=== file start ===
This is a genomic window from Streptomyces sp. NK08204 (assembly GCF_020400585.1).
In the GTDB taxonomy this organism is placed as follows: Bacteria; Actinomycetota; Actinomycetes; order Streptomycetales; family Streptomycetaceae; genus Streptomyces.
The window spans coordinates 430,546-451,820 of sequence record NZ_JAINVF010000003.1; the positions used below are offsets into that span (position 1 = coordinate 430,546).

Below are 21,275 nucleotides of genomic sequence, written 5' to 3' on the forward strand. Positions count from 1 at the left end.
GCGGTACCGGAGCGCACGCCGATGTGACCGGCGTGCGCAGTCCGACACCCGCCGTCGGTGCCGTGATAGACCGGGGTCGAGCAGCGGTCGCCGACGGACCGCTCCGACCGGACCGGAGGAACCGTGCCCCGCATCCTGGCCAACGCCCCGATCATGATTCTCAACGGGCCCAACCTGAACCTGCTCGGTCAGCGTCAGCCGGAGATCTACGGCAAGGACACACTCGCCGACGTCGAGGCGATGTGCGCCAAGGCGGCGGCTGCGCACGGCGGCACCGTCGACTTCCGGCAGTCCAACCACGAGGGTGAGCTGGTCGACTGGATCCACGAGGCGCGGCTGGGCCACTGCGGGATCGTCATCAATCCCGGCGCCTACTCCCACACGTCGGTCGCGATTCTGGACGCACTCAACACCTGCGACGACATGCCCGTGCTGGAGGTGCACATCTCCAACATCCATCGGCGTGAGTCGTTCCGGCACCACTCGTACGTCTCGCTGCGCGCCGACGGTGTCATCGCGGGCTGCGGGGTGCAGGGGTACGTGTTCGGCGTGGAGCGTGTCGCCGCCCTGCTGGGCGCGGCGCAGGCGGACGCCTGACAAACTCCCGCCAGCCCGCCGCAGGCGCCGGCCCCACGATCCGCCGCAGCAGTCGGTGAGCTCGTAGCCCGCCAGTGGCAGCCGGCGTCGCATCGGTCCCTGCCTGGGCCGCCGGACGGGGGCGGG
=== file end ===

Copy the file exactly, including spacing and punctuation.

This is a genomic window from Streptomyces sp. NK08204 (assembly GCF_020400585.1).
In the GTDB taxonomy this organism is placed as follows: Bacteria; Actinomycetota; Actinomycetes; order Streptomycetales; family Streptomycetaceae; genus Streptomyces.
The window spans coordinates 430,546-451,820 of sequence record NZ_JAINVF010000003.1; the positions used below are offsets into that span (position 1 = coordinate 430,546).

Below are 21,275 nucleotides of genomic sequence, written 5' to 3' on the forward strand. Positions count from 1 at the left end.
GCGGTACCGGAGCGCACGCCGATGTGACCGGCGTGCGCAGTCCGACACCCGCCGTCGGTGCCGTGATAGACCGGGGTCGAGCAGCGGTCGCCGACGGACCGCTCCGACCGGACCGGAGGAACCGTGCCCCGCATCCTGGCCAACGCCCCGATCATGATTCTCAACGGGCCCAACCTGAACCTGCTCGGTCAGCGTCAGCCGGAGATCTACGGCAAGGACACACTCGCCGACGTCGAGGCGATGTGCGCCAAGGCGGCGGCTGCGCACGGCGGCACCGTCGACTTCCGGCAGTCCAACCACGAGGGTGAGCTGGTCGACTGGATCCACGAGGCGCGGCTGGGCCACTGCGGGATCGTCATCAATCCCGGCGCCTACTCCCACACGTCGGTCGCGATTCTGGACGCACTCAACACCTGCGACGACATGCCCGTGCTGGAGGTGCACATCTCCAACATCCATCGGCGTGAGTCGTTCCGGCACCACTCGTACGTCTCGCTGCGCGCCGACGGTGTCATCGCGGGCTGCGGGGTGCAGGGGTACGTGTTCGGCGTGGAGCGTGTCGCCGCCCTGCTGGGCGCGGCGCAGGCGGACGCCTGACAAACTCCCGCCAGCCCGCCGCAGGCGCCGGCCCCACGATCCGCCGCAGCAGTCGGTGAGCTCGTAGCCCGCCAGTGGCAGCCGGCGTCGCATCGGTCCCTGCCTGGGCCGCCGGACGGGGGCGGG